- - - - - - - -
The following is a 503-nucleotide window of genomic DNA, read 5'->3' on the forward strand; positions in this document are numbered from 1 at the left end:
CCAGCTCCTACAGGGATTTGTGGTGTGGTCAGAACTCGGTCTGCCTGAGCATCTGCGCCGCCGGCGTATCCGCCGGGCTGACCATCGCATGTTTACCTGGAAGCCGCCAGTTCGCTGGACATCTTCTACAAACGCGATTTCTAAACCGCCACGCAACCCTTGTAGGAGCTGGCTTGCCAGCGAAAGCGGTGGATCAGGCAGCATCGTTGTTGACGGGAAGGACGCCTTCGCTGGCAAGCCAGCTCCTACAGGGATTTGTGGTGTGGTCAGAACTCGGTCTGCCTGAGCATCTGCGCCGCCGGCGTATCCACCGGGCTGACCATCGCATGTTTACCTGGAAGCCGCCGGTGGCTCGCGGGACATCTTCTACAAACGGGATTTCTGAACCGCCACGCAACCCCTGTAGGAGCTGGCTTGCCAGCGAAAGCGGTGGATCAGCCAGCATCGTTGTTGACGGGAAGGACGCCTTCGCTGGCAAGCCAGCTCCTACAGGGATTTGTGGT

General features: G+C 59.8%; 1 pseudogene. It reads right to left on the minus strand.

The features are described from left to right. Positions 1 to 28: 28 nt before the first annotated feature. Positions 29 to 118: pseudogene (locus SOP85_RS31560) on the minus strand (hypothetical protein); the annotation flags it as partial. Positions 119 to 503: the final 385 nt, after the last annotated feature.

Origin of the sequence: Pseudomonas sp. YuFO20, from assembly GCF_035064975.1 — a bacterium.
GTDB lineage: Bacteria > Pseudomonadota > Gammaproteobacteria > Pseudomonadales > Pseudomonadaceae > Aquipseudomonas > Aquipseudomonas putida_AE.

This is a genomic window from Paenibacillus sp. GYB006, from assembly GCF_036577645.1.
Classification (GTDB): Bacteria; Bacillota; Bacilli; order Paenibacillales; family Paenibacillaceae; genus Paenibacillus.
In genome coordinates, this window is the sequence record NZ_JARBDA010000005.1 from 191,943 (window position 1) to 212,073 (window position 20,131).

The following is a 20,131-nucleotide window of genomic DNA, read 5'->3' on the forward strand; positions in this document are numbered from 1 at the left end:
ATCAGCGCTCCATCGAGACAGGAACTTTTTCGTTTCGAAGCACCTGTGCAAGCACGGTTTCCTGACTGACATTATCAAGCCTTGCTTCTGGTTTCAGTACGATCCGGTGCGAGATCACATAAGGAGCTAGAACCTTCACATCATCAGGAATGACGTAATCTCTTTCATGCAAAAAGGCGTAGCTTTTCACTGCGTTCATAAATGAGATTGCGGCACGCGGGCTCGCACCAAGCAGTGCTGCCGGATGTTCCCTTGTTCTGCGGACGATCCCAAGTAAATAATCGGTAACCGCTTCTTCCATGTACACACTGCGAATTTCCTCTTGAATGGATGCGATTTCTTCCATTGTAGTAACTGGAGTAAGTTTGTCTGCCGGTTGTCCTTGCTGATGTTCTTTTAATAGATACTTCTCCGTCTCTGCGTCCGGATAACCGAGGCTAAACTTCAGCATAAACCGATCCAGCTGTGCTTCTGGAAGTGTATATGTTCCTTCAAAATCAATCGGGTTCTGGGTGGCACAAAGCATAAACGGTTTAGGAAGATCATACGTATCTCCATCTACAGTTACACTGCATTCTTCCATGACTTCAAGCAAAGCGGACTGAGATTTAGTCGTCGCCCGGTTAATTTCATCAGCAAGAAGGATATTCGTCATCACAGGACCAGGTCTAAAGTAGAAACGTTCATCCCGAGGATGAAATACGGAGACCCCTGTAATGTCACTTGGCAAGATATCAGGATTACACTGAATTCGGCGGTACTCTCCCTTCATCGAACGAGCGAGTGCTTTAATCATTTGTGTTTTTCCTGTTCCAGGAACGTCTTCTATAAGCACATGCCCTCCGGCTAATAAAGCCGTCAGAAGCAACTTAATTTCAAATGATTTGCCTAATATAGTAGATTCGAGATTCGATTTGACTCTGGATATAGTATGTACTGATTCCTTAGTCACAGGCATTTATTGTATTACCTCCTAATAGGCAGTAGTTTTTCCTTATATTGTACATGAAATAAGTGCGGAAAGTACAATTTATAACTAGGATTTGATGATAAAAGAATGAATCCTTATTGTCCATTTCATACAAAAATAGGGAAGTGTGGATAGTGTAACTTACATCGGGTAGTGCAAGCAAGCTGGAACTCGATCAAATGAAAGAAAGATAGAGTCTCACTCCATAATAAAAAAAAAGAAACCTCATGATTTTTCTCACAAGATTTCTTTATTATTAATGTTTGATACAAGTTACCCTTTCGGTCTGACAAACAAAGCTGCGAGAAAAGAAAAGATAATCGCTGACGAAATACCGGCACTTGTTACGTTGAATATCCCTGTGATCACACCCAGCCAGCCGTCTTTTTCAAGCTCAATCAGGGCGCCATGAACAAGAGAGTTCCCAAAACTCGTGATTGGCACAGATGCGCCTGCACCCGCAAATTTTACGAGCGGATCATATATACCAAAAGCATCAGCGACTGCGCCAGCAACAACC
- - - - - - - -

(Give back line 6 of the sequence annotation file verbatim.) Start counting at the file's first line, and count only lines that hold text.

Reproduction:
GTDB lineage: Bacteria > Pseudomonadota > Gammaproteobacteria > Pseudomonadales > Pseudomonadaceae > Aquipseudomonas > Aquipseudomonas putida_AE.